The term “holistic” tends to be met either with understanding or cynical rejection. How an individual reacts depends on what the word means to him or her. By definition, holistic simply means “characterized by comprehension of the parts of something as intimately interconnected and explicable only by reference to the whole.”
Those who only know it as a New Age-y description likely associate the term with crystal swingers inhaling sage smoke, smiling beatifically between sips of yam juice. It’s a tad woo-woo for the average Jane, in other words, indicative of ridiculous business a few steps removed from pure hokum.
Douglas Adams had to be familiar with these notions when he invented Dirk Gently, a self-described “holistic detective.” Dirk Gently doesn’t search for fingerprints or DNA evidence to solve his crimes. He’s not a genius or keen observer of details actually, and he’s annoyingly reliant on the woo-woo.
Whether a person falls in love with him in BBC America’s new series “Dirk Gently’s Holistic Detective Agency,” premiering Saturday at 9 p.m., depends entirely on his or her relationship to all things holistic. It also tests the viewer’s love for Adams, a man who melded comedy and science fiction to brilliant, near inimitable effect with “The Hitchhiker’s Guide to the Galaxy.”
Adams had a facility for conceptualizing surreal, preposterous places and characters and bringing them to life with amusing prose that dizzily waltzed his heroes from one adventure to the next.
Whereas “The Hitchhiker’s Guide” has a somewhat linear story, Adams’ lesser-known “Dirk Gently” books present the reader with a tangle of concepts and universal phenomena appearing to have nothing to do with one another at first, before eventually tumbling into an interconnected pattern.
Even after getting a handle on those elements, a TV producer still faces the challenge of channeling Adams’ style and doing justice to his characters. As others who have attempted to adapt his work in the past have found, this is exceedingly difficult if not impossible: The dry, imaginative jocularity that powers “The Hitchhiker’s Guide” has worked magnificently in radio broadcasts, audio books and the page, but something seems to wither in the translation to the screen, as audiences witnessed in the 2005 movie. (This may also explain in part why the books haven’t spawned a film franchise.)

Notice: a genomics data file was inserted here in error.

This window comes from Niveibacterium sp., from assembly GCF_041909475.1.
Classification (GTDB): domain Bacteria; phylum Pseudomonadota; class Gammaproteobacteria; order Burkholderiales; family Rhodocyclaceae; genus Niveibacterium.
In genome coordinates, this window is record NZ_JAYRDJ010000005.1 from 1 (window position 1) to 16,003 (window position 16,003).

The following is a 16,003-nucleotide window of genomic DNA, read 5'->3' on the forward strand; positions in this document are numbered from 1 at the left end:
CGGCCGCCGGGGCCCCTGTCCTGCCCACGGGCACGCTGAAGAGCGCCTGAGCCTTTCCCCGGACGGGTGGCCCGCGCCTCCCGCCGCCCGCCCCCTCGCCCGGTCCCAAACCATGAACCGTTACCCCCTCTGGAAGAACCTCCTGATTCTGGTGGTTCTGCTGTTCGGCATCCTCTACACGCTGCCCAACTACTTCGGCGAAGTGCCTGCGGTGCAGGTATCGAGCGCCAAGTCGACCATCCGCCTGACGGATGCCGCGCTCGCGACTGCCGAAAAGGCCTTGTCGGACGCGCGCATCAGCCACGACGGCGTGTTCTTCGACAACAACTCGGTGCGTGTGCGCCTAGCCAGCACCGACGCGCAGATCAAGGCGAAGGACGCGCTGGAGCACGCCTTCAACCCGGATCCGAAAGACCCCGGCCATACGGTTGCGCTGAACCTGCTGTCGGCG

Wisely, series creator Max Landis has chosen to honor the spirit of the author and his character in “Dirk Gently’s Holistic Detective Agency” as opposed to slavishly replicating the novel to the letter. There are shades of Adams’ comical tempo here, with layers of “Monty Python”-inspired visual gags and tropes familiar to fans of high-concept American movie comedies.
But don't look for too much of Adams in this BBC America series; instead, think of it as an entirely new creation built around and operating within the paradigm of Adams’ character.
As opposed to the pudgy, bespectacled weirdo of the books, “Dirk Gently’s” titular protagonist in the BBC America production is played by the young, wiry Samuel Barnett, who makes Dirk part motivational speaker, part idiotic huckster. There are obvious parallels to be made between his Dirk and David Tennant’s version of The Doctor in “Doctor Who,” except for the fact that his Dirk is blissfully empty-headed.
“I don’t know anything. Ever,” he chirps happily. “It’s really quite relaxing!"